Generally, drivers in Costa Brava are quite courteous, and they always gave us enough space while overtaking us. However, truck drivers are a different story. When you are not a car driver yourself, and you’ve never driven a bike on a busy road, then you might feel intimidated by fast trucks passing by.
However, this happened to us only twice, and our advice is to simply hold your handle tightly, keep biking, and don’t panic. This kind of situations is more of an exception than the rule. In general we felt pretty safe when cycling in Costa Brava, since the majority of the routes will take you through secondary roads or gravel roads in the countryside.
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You surely don’t have to be. You’ll stumble upon professional bike racers who will overtake you nonchalantly on a steep hill while leaving you panting the bottom. Take it as motivation and keep pedaling.
Cycling in Costa Brava isn’t for professionals only. There are hundreds of kilometers of nicely flat bike routes, or those with a sweet slope down where you almost don’t have to move your pedal, e.g. the route Olot – Girona.
We’ve never considered ourselves cyclists, even if we biked daily while living in Frankfurt. That being said, all you need when exploring Costa Brava on bike is your enthusiasm and high spirits.
Depends on your itinerary and routes, but if you plan to do a casual biking trip, a hybrid model suitable for trail and path will be the best option. We biked with the Ghost Square Cross 5 Bike 2017 model, and were super happy with it.
It didn’t fail us even once during the trip, and it held strongly while taking us through dusty paths, across hot asphalt, and did a great job while cycling some slippery parts of the roads, too.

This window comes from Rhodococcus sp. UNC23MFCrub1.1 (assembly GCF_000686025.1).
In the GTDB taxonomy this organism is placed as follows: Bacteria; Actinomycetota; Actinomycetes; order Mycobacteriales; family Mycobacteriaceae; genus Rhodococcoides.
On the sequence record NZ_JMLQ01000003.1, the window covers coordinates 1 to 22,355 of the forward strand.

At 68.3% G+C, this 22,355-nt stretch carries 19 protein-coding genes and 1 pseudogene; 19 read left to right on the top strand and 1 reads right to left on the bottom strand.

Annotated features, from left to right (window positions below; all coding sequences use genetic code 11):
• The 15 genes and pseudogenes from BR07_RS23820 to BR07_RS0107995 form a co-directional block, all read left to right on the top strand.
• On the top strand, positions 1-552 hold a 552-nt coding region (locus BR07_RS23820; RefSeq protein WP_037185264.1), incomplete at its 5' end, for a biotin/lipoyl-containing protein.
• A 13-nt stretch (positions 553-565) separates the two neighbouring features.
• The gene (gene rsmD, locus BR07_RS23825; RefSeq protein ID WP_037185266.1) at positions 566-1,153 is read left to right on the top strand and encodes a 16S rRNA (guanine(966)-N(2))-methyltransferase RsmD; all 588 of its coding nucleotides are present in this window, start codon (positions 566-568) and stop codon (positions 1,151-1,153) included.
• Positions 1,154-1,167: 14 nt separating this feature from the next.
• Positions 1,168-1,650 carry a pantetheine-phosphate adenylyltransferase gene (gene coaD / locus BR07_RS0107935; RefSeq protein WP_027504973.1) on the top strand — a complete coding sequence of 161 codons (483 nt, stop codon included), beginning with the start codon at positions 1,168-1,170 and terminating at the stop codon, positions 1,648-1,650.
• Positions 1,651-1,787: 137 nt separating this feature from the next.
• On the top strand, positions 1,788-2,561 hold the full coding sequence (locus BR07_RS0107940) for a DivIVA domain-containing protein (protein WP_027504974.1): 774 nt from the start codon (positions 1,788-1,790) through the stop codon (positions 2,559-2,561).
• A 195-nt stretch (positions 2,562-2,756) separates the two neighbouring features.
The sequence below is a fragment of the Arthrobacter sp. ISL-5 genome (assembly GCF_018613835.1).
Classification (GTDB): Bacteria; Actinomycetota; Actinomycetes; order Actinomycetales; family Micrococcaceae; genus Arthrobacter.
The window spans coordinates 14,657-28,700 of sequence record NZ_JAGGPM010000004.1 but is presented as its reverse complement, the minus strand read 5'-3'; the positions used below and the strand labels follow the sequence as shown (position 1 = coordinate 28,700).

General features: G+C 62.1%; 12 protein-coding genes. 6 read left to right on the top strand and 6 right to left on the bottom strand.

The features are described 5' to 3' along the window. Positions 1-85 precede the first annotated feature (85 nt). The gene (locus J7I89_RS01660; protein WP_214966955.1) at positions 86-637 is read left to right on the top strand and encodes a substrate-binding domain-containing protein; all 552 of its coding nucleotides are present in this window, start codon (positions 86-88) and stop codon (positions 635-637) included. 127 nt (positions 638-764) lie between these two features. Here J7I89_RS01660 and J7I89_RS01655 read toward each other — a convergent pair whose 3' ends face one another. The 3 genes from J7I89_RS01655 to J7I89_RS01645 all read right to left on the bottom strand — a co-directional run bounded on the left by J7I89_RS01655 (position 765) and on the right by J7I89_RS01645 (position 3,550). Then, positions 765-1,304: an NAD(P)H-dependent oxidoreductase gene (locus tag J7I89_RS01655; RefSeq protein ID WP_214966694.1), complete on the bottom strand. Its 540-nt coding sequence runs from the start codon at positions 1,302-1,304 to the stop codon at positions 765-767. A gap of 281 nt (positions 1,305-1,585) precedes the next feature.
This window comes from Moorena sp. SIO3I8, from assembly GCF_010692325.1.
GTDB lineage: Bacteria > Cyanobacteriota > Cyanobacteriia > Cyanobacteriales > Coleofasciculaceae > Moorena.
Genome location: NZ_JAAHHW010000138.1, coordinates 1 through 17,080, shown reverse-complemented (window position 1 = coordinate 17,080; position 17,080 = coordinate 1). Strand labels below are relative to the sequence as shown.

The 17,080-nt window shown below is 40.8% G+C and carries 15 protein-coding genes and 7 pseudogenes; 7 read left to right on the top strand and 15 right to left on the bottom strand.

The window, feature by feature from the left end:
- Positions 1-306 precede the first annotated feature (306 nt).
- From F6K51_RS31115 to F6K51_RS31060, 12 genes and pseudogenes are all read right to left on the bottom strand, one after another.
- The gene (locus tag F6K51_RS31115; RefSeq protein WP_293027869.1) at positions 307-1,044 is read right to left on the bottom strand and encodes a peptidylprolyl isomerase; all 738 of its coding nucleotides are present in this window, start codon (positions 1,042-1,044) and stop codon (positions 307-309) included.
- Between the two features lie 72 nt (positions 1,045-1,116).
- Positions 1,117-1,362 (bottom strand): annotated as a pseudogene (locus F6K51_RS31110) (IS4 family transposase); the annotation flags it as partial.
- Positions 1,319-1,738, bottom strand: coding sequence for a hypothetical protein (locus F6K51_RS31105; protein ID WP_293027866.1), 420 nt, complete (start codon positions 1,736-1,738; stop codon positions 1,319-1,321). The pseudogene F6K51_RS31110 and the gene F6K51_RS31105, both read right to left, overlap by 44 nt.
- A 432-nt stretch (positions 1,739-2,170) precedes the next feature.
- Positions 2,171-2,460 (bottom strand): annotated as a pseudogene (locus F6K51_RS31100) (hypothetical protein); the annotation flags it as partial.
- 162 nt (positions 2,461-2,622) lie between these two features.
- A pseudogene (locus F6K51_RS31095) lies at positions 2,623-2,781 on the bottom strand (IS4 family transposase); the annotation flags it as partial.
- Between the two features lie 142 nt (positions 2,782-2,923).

No matter how long your cycling trip is going to be, we highly recommend getting the panniers. We took our laptops with us as we kept working a couple of hours per day during the trip. We put them in our backpacks and carried them all the way unless we left them in a hotel while exploring the area.
All our clothes and other electronics we put in the panniers, which wasn’t that much anyway as we’ve been traveling around the world only with carry-on backpacks since 2013.
When choosing the panniers, make sure to pick those made of rigid material, so when you empty them in a hotel and further head to bike around, the bags wouldn’t get caught on your wheels.
We can recommend Ortlieb back Roller Classic, BV Bike Pannier Bags or Runytek Roswheel 3 in 1.
We considered buying special cycling padded shorts and cool cycling jerseys with the pockets at the back and sweat-activated ventilation… You get the picture. But then, did we really want to ditch new stuff straight after the trip? Nope. Plus carrying extra clothes we wouldn’t probably use any time soon was out of the question.
So we biked for 30 days in simple trekking shorts, cotton t-shirts and our favourite KEEN & Teva sandals and the NorthFace backpacks we’ve been traveling with for years. No fancy cycling outfit, no professional equipment. Honestly, you’ll enjoy the cycling the same.
The variety is endless; it all depends on your comfort demands and your budget. You can choose from some budget hotels, mid-range hotels that are also biker friendly, beautifully renovated rural houses, or you can splurge on some spa hotels where you can soothe your muscles after biking trips. Check the latest rates of the hotels in Costa Brava!
The majority of the hotels in Costa Brava feature their own restaurant where they serve a lunch and dinner menu daily. Get ready for some memorable fresh seafood meals, scrumptious rice dishes, traditional tapas, an abundance of veggies, olive oil, and a Catalonian version of sparkling wine called cava. While biking, you’ll be able to grab a sandwich or tapas in any small village, or even in a natural park. Find out more about Catalan cuisine in this article.
Hopefully you’ve found this information helpful and it will make planning your trip easier. If there is anything more you’d like to learn about cycling in Costa Brava, feel free to drop us a message. And remember, as Jerry Dunn, an American basketball coach, once said, “Don’t limit your challenges. Challenge your limits.”
Disclosure: this epic trip happened thanks to Costa Brava Pirineu de Girona tourism board. Our words, kilometres on bikes and sweaty t-shirts remain our own.